must be issued and filed by the court below within the time scribed by law. Stevens v. Clark, supra. Even if it be allowed within the six months, if it be not actually issued until after the expiration of the six months, the appellate court has no jurisdiction. U. S. v. Baxter, supra. It is clear, therefore, that all the necessary steps must be actually taken. It is not sufficient to say that they will be taken. Take the case at bar. Instead of requiring counsel to formulate their bill of exceptions before the juuy retired, they were given 30 days to do so; and, in order that they should have ample margin to be free from embarrassment in preparing a supersedeas bond, the execution was stayed 60 days. This order was signed April 27, 1895. The bill of exceptions was not prepared and presented until 28th September, 18.95. The petition and bond have not been filed or presented, even at this late day. It is too late now to perfect the appeal or to obtain a writ of error. It is so ordered.
ROBBINS et ill. v. ELLENBOGEN. (CircuIt Court of Appeals, Eighth Circuit. December 2, 1895.)
JunrsDIcTrpN-DrvERsE CrTfZENSIHP-SEPARATILE CONTROVERSY.
In a· suit to foreciose a mortgage against the mortgagees .and the purchaser of the equity of redemption, the second mortgagee was, on his request, made a party, and he filed a cross complaint asking for a foreclosure of his mortgage, and to this the mortgagor's filed an answer. The only question litigated was whether this second mortgage was based on a legal consideration. Held, that it was error to remove the case to the federal ·court upon the application of the owner of the equity of redemption, a resident of another state, since neither the complaint nor the cross complaint showed. more than a single cause of action, and the fact that different defendants had different defenses did not create separable controversies.
Appeal from the Circuit Court of the United States for the East· ern District of Arkansas. John McClure (S. S. Wassell was with him on brief), for Martha Griffey. John B. Jones, Daniel W. Jones, and W. So McCain filed brief for Hiram and Elizabeth Robbins. William G. Whipple :filed brief for appellee. Before OALDWELL, SANBORN, and THAYER, Circuit Judges. THAYER, Circuit Judge. The only question to be considered on this appeal is a question of jurisdiction, which was not raised in argument, but is apparent on the face of the record, and must, therefore, be noticed. Barth v. Coler, 19 U. S. App. 646, 649, 9 C. C. A. 81, and 60 Fed. 466; Thurber v. Miller, 14 C. C. A. 432, 67 Fed. 371. The Ladies' Building Association, a corporation of the state of Arkansas, sued Hiram Robbins, Elizabeth Robbins, and Martha Griffey, the appellants, in the Pulaski chancery court of the state of Arkansas, at its October term, 1891, to foreclose a mortgage on certain real eE?tate situated in the city of Little Rock, Ark. The bill showed that Hiram Robbins and Elizabeth Robbins, his wife, had executed the mortgage sought to be foreclosed, and that subse-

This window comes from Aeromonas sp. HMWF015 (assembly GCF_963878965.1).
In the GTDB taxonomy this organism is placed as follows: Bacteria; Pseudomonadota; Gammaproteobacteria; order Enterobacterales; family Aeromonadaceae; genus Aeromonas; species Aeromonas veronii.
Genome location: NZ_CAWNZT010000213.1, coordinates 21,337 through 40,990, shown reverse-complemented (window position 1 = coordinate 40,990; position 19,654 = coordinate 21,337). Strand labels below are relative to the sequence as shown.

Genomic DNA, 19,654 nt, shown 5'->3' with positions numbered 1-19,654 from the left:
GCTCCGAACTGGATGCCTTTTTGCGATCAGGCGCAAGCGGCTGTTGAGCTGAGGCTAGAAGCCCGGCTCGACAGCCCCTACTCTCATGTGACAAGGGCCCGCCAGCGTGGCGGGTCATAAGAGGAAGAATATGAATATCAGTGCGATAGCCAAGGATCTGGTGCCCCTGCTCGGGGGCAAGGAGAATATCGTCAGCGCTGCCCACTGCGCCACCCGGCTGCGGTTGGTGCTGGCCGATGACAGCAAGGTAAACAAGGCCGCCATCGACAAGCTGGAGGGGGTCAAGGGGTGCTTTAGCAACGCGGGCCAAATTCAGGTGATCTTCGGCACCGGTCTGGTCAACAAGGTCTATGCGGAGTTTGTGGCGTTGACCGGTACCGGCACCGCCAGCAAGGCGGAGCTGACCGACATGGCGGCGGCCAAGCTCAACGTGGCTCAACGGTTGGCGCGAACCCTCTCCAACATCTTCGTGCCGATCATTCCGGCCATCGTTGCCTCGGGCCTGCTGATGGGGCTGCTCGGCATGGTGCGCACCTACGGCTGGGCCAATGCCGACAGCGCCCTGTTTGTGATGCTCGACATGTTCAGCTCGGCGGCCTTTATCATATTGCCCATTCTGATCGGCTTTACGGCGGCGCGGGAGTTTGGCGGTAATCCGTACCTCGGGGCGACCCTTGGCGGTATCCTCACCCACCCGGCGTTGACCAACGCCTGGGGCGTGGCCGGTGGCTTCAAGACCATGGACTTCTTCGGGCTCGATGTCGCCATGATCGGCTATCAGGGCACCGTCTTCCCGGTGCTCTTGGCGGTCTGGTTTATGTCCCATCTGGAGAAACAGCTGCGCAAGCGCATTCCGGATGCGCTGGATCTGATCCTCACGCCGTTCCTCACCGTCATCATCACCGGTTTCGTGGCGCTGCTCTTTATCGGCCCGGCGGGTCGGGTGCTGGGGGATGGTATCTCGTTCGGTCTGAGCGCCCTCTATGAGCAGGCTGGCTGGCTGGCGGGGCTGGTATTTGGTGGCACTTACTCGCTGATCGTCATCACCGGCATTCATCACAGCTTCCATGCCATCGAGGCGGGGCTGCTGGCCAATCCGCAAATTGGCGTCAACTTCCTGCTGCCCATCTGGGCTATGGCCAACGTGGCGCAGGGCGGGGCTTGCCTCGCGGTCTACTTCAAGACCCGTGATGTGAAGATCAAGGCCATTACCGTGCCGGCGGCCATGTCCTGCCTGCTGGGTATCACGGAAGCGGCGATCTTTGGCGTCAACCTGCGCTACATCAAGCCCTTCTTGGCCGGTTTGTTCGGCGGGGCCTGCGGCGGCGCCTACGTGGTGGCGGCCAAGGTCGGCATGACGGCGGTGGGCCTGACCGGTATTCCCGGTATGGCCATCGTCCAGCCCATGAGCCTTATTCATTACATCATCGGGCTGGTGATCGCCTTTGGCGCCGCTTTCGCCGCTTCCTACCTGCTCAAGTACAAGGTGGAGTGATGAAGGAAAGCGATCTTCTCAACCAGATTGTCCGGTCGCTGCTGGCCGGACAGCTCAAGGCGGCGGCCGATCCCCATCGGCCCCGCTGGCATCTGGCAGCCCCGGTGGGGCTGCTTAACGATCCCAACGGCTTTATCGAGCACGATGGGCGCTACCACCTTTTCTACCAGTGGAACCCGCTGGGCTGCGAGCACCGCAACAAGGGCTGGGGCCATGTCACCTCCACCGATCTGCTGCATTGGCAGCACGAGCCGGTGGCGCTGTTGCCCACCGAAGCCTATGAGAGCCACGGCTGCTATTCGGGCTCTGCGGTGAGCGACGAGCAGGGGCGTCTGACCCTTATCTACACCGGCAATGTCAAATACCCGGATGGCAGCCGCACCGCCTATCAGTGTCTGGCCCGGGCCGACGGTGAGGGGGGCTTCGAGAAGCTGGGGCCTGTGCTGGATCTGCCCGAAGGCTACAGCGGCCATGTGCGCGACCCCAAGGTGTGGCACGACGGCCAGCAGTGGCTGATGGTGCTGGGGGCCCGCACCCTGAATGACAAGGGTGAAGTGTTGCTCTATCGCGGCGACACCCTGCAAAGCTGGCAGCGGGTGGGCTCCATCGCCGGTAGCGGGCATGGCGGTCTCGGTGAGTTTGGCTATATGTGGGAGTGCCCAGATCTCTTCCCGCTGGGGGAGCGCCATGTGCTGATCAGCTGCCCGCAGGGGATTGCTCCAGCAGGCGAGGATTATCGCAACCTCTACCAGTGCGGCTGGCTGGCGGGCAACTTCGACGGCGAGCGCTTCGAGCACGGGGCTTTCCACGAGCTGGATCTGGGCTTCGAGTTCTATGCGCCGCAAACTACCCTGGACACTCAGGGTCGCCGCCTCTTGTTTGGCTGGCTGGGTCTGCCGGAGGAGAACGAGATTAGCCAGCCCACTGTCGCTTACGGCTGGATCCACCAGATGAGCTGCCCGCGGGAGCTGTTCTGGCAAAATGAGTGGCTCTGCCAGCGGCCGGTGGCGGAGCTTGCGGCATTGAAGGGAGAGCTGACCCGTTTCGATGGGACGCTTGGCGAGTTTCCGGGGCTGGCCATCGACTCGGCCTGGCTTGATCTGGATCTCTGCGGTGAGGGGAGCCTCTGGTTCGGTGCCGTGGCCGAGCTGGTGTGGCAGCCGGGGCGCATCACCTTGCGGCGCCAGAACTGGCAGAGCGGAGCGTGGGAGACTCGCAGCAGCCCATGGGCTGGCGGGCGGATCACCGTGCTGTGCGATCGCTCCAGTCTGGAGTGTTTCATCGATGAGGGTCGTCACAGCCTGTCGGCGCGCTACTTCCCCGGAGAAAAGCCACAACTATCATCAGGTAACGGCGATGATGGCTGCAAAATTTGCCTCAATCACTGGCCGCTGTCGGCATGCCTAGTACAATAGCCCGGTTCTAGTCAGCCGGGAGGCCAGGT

quent to the execution of said mortgage they had conveyed their equity of redemption in the mortgaged property to. Martha Griffey. For that reason she was made a party defendant. Subsequently Elias Ellenbogen, the appellee, appeared in the chancery court, and asked to be made a party defendant to the suit, on the ground that he held a second mortgage on the premises described in the bill, that had been executed by Hiram Robbins and wife subsequent to the execution of the first mortgage. Ellenbogen was thereupon permitted to file an answer and a cross complaint for the purpose of securing a decree foreclosing the second mortgage by him held. Subsequently, on February 11, 1892, Martha Griffey filed a petition for the removal of the case to the circuit court of the United States for the Western division of the Eastern district of Arkansas, and an order of removal was granted on her petition. The petition for removal alleged that the petitioner, Martha Griffey, was a resident and citizen of the state of Kentucky, and that the plaintiff was, at the time the suit was brought, a citizen of the state of Arkansas; "that this action was brought to obtain a decree against the property described in the bill for a sum of money, upwards of two thousand dollars, exclusive of costs, to be declared a lien on the said lands, which is held and owned by this defendant; and the value of said land is upwards of 1\yO thousand dollars; that this suit involves a controversy between plaintiff and this defendant which can be determined to the exclusion of the other parties." After the removal of the case to the federal court, Hiram Robbins and wife, two of the original defendants, filed an answer to Ellenbogen's cross complaint, in which they objected to a decree in favor of Ellenbogen, foreclosing the second mortgage on the property, for the reason, as alleged, that the second mortgage was based on an illegal consideration. in this, to wit: that it was executed to secure the pa,yment for certain liquors sold in violation of the laws of the state of Arkansas and of the United States. Martha Griffey, the other defendant, also filed an answer to the cross complaint, but she only alleged in her answer that her codefendants, Hiram Robbins and wife, were resisting the foreclosure of the second mortgage for the reason that it was fOllnded upon an illegal consideration. She therefore prayed that, if the second mortgage was found to be invalid for any cause, it might be ordered to be delivered up and canceled, and that the mortgaged property be freed from the lien thereof. Thereafter there was a long controversy between Hiram Robbins and wife on the one hand and Elias Ellenbogen on the other, touching the question whether the second mortgage was in fact based upon an illegal consideration. This was the only question that was litigated. Eventually there was a decree in favor of Ellenbogen against the defendants, Hiram Robbins, Elizabeth Robbins, and Martha Griffey, which adjudged that the sum of $2,812.30 was due on the second mortgage, and that, unless said sum was paid to the mortgagee within 30 days, the property covered by the second mortgage be sold to satisfy said debt, and that for any deficiency a judgment be rendered against Hiram Robbins in the ordinary form. It is from